# Body Mass Index Today, obesity is most often measured by using a mathematical formula called a Body Mass Index. BMI can be determined by dividing your weight in pounds by your height in inches squared and then multiplying by 705, and is almost always expressed in the unit kg / m2, which is therefore often left out. For example, a person who is 5'6" and weighs 190 Lbs would have a BMI of 31.

## Body Mass Index

Today, obesity is most often measured by using a mathematical formula called a Body Mass Index. BMI can be determined by dividing your weight in pounds by your height in inches squared and then multiplying by 705, and is almost always expressed in the unit kg / m2, which is therefore often left out. For example, a person who is 5'6" and weighs 190 Lbs would have a BMI of 31.

Height of 5'6" = 66 inches
66 squared = 4,356
190 divided by 4,356 = 0.0436
0.0436 x 705 = 30.75 (which would be rounded up to a BMI of 31)

BMI, for all its approximation, is a good tool to use in determining whether you need to lose weight, gain weight, or congratulate yourself for being just right.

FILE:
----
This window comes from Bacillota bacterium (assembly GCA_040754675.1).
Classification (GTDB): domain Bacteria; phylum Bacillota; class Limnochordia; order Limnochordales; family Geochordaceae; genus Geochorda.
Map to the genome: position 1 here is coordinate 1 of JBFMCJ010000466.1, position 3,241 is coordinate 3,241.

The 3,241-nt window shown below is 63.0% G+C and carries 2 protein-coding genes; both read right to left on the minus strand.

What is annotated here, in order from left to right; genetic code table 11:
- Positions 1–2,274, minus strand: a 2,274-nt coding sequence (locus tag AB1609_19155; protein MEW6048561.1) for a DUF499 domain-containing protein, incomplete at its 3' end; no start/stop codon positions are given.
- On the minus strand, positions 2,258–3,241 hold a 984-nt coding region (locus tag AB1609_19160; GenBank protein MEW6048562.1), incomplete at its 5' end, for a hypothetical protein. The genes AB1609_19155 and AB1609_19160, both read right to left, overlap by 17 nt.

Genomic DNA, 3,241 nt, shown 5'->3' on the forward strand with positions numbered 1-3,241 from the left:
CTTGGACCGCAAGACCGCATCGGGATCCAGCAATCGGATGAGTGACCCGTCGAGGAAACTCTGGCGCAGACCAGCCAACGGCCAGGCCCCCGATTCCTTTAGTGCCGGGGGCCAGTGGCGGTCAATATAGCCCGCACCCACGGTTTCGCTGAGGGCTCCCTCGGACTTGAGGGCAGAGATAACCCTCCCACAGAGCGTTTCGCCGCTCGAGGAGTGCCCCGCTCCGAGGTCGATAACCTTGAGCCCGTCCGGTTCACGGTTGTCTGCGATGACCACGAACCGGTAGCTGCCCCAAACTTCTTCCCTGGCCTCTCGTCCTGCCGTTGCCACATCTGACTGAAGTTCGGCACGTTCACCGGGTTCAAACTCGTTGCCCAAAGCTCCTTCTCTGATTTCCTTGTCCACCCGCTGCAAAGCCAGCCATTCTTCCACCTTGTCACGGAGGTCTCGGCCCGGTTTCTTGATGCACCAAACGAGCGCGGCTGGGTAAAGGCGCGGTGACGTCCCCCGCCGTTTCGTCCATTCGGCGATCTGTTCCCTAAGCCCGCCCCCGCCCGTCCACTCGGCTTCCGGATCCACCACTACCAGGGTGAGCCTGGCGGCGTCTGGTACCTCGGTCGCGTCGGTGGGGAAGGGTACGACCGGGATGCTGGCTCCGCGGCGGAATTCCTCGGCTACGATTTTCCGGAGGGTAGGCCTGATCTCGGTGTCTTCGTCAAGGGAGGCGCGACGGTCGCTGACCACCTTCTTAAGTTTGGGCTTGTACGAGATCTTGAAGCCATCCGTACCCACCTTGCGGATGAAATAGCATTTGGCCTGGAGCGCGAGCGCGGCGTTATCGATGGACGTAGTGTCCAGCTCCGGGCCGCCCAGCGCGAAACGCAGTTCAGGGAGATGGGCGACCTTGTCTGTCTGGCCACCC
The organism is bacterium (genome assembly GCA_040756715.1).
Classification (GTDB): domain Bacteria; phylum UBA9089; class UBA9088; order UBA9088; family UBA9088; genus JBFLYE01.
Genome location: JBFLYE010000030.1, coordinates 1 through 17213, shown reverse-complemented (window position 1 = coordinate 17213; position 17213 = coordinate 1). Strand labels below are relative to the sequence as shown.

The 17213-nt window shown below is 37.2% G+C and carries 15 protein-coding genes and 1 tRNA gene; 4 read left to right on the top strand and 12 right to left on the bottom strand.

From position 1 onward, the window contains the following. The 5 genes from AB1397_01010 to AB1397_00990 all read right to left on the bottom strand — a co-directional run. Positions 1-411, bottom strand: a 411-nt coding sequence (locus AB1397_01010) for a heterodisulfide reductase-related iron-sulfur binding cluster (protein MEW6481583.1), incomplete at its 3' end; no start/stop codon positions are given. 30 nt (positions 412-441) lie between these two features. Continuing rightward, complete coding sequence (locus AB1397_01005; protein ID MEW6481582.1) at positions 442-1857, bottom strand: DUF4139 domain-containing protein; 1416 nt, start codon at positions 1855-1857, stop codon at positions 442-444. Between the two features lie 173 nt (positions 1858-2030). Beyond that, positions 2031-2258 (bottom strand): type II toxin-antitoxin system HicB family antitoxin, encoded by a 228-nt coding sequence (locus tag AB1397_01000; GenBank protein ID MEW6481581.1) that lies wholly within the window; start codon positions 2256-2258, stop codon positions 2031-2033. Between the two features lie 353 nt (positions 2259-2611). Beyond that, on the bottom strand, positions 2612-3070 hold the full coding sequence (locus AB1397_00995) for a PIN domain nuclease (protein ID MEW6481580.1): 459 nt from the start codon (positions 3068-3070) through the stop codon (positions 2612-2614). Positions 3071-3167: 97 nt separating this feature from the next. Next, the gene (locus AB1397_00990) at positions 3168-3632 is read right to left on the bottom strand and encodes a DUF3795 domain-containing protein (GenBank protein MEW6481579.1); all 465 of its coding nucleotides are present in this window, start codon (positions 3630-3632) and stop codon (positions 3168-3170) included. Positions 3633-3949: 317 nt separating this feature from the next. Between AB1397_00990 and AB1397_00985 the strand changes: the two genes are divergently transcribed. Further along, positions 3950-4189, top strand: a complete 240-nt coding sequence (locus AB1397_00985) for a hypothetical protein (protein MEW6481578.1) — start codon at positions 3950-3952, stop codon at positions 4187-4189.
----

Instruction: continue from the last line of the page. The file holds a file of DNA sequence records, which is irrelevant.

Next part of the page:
BMI Considerations:

An individual is considered "Underweight" if their BMI is less than 18.5.
A BMI of 18.5 to 23.9 is considered a "Normal" weight.
A BMI of 24 to 29.9 is considered "Overweight".

Charts and calculators to determine your BMI are easily found on most health and diet sites. These calculators are rough translations of true percentages, and there are a number of factors that might influence whether or not your BMI is a true reflection of your total body fat.

For instance:

Muscle is denser than fat and takes up less space. Therefore a heavily muscled person might weigh more than a same sized over-weight person, or two individuals with identical BMI might have widely different percent body fat.